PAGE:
Great questions. First, for such a small system, the benefits of the Repository class are certainly limited. The tradeoff between taking an example that’s easy to learn versus one that demonstrates the full capabilities. I have seen multiple implementations that had an IXXXDataStore per domain, and I didn’t like it. Unless it’s a really big system, I think it’s a code smell and you have a lot of duplication that can be rewritten. For such a system there are even more advanced patterns to help you out.

    The Repository and the DataStore serve two very distinct purposes (again, not all that obvious for such a slim application). For the Awards system, the API of one maps pretty closely to the API of another – so I see your confusion, why have both. I’ve worked on many projects where the repository does A LOT of things – caching, which I did here, interaction with web services, interaction with a legacy store, logging, and interaction with the data store. For the Awards site you could easily move the caching up into the domain or down into the NHibernate DataStore (especially given that NHibernate supports a 2nd level cache), and then remove the repository all together. But I think that before long, you’ll start to see code that really isn’t pertinent to the domain (it’s more plumbing than anything) and that isn’t tied to NHibernate or SQLLite.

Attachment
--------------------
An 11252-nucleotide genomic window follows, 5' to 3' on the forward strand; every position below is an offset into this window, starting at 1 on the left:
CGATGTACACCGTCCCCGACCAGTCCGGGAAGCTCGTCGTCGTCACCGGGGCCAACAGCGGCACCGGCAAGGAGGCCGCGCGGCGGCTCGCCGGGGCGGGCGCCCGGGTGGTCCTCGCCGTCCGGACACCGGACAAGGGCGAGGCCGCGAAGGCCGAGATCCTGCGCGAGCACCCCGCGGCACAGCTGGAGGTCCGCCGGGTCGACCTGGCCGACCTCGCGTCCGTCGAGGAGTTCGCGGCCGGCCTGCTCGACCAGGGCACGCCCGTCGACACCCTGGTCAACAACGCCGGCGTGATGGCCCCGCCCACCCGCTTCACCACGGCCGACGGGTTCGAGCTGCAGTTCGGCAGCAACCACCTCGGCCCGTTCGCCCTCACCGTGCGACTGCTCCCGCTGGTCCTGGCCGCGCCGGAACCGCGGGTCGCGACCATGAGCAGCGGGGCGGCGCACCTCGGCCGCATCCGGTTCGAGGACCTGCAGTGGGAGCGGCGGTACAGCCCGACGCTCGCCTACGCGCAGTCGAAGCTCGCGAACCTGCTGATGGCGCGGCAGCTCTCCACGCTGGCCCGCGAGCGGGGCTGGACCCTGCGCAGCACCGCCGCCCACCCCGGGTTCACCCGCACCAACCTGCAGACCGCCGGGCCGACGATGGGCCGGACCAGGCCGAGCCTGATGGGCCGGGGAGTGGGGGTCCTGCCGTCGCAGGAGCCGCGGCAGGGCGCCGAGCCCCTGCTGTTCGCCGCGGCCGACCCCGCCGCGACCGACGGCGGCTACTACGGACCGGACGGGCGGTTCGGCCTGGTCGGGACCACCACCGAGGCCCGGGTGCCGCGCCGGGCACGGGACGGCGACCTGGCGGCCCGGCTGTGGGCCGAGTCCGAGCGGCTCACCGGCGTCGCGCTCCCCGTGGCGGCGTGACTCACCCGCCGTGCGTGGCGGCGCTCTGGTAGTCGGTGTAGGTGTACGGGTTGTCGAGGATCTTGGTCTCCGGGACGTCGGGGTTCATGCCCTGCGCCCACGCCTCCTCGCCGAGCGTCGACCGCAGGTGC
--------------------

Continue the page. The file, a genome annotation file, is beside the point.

13. Adriaan says:

    You mentioned in the comments of the repository that in more complex systems one might use repository per class, does that mean you also going to need a more than one type of IDataStore?

    I am battling to see the purpose of IDataStore, why not have an NHibernate or SqlLite Repository?

  14. karl says:

    Looks like the ASP.NET MVC projects have their own ProjectTypeGuid. I changed the csproj files to use the default web application and it seems to work now even if you don’t have the ASP.NET MVC Preview installed. You mind redownloading and testing it again DaRage?

  15. DaRage says:

    The CodeBetter.Awards project didn’t open with VS2008. it complained about unsupported project type. All the other projects opened ok.

  16. karl says:

    If you’re having troubles downloading the file, I’ve also uploaded at:
    http://www.thecodewiki.com/CodeBetter.Awards.zip

    (thanks for letting me know about the problem jdn)

  17. jdn says:

    Yeah, it’s that old IE thing that happened with previous CodeBetter downloads. Firefox grabs it properly.

  18. jdn says:

    Hmm, get an invalid zip file error after download. Using WinZip and IE. At client, so perhaps proxy issue?